However, some of the benefits of the UK as a holding company jurisdiction are contained in EU law which may not apply post-Brexit. Notable Directives that could be affected by Brexit include, in particular, the Parent – Subsidiary Directive (as to which see further below) and the Interest and Royalty Directive which prohibit withholding taxes on intra group interest, dividend and royalty payments. It remains to be seen if the potential higher withholding taxes on dividends and other payments from member states of the EU may erode the advantages of the UK as a potential destination for U.S. companies seeking inversions. The inability to continue to be able to rely on such Directives could result in a UK holding company ceasing to be as tax effective as it is currently although in most cases (but not all) bilateral tax treaties may avoid withholding taxes. For example, the UK tax treaties with Germany and Italy do not eliminate dividend withholding tax. UK subsidiaries could also incur additional withholding tax on certain types of royalty or interest payments to EU parent companies or affiliates.
Potential European Tax Consequences
Many EU jurisdictions, such as Germany, provide beneficial tax rules for foreign taxpayers which are tax resident in an EU member state (such as the UK) as well as for EU taxpayers which make cross-border investments into companies tax resident in other EU member states (such as the UK). Once the UK leaves the EU, these beneficial rules will no longer apply. By way of example, and noting that similar consequences may arise in other EU jurisdictions, notable consequences may include:
Application of CFC-Rules
Under the controlled foreign companies rules (CFC-Rules) in other EU jurisdictions the UK could be considered to be a low tax jurisdiction because the corporate income tax rate is below 25 per cent. As a consequence, EU shareholders of UK companies that generate passive income (e.g. interest/dividends), would generally be subject to the CFC-Rules.
However, such CFC-Rules in EU jurisdictions generally provide for exceptions on which UK companies have often relied by virtue of the UK’s EU membership which may not apply following Brexit. Consequently, investments by EU taxpayers into UK companies may become subject to the CFC-Rules in other EU jurisdictions.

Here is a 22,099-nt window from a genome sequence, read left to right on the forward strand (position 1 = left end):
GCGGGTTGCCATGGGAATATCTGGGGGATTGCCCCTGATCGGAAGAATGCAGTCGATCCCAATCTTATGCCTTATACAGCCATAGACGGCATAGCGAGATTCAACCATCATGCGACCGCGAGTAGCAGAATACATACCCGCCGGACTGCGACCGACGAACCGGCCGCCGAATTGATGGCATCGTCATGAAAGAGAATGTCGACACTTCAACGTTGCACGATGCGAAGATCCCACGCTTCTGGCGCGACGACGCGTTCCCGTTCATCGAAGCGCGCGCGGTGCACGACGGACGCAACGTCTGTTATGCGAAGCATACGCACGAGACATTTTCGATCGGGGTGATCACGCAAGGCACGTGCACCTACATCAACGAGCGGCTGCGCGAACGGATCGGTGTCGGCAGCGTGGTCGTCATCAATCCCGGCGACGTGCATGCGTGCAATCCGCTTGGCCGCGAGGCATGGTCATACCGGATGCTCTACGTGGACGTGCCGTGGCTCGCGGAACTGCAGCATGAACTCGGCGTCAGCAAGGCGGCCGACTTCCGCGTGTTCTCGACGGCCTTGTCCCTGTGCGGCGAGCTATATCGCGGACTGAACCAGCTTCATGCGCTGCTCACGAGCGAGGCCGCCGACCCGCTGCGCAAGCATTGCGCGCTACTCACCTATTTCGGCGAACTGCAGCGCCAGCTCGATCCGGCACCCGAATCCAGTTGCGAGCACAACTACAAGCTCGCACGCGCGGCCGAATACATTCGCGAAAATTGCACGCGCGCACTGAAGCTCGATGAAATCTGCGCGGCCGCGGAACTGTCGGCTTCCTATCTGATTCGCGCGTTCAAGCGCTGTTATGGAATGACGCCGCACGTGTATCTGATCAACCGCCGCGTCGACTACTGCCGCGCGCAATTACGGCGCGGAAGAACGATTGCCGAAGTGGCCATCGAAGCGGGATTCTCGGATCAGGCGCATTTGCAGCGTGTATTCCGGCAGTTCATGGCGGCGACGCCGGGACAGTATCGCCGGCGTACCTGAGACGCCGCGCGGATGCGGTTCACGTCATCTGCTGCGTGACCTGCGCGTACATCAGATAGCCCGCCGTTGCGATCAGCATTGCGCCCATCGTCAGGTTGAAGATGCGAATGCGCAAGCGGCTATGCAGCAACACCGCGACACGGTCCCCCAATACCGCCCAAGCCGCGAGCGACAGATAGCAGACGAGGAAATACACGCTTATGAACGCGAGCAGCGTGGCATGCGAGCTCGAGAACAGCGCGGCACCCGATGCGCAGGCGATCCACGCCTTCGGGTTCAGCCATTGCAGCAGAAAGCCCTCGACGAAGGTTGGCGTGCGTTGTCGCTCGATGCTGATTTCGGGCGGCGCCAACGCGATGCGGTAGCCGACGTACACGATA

Taxation of UK Dividends
Based on the Parent-Subsidiary Directive, there is no withholding tax on dividend payments made to a parent company located in the EU. Brexit may deprive UK parent companies of this withholding tax exemption (unless the UK adopts an EEA model). However, double tax treaties concluded by the UK will remain applicable following Brexit and could allow UK parent companies to benefit from reduced rates of withholding taxes.
Moreover, Germany exempts dividends paid by EU subsidiaries from German Trade Tax (charged at between 7-17%, depending on the municipality). Following Brexit, the requirements for dividends paid by UK subsidiaries to a German taxpayer to be exempt from Trade Tax will become more onerous. In particular, dividends paid from UK holding companies will likely become fully subject to Trade Tax.
Taxation of Capital Repayments
By virtue of the UK’s membership in the EU, repayments of capital by UK companies to German shareholders are currently not subject to tax provided certain conditions are met. After Brexit, unless the UK adopts an EEA model, such capital repayments by UK companies to German shareholders could become fully taxable for German Corporate Income and Trade Tax purposes.
Taxation of Cross-Border Restructurings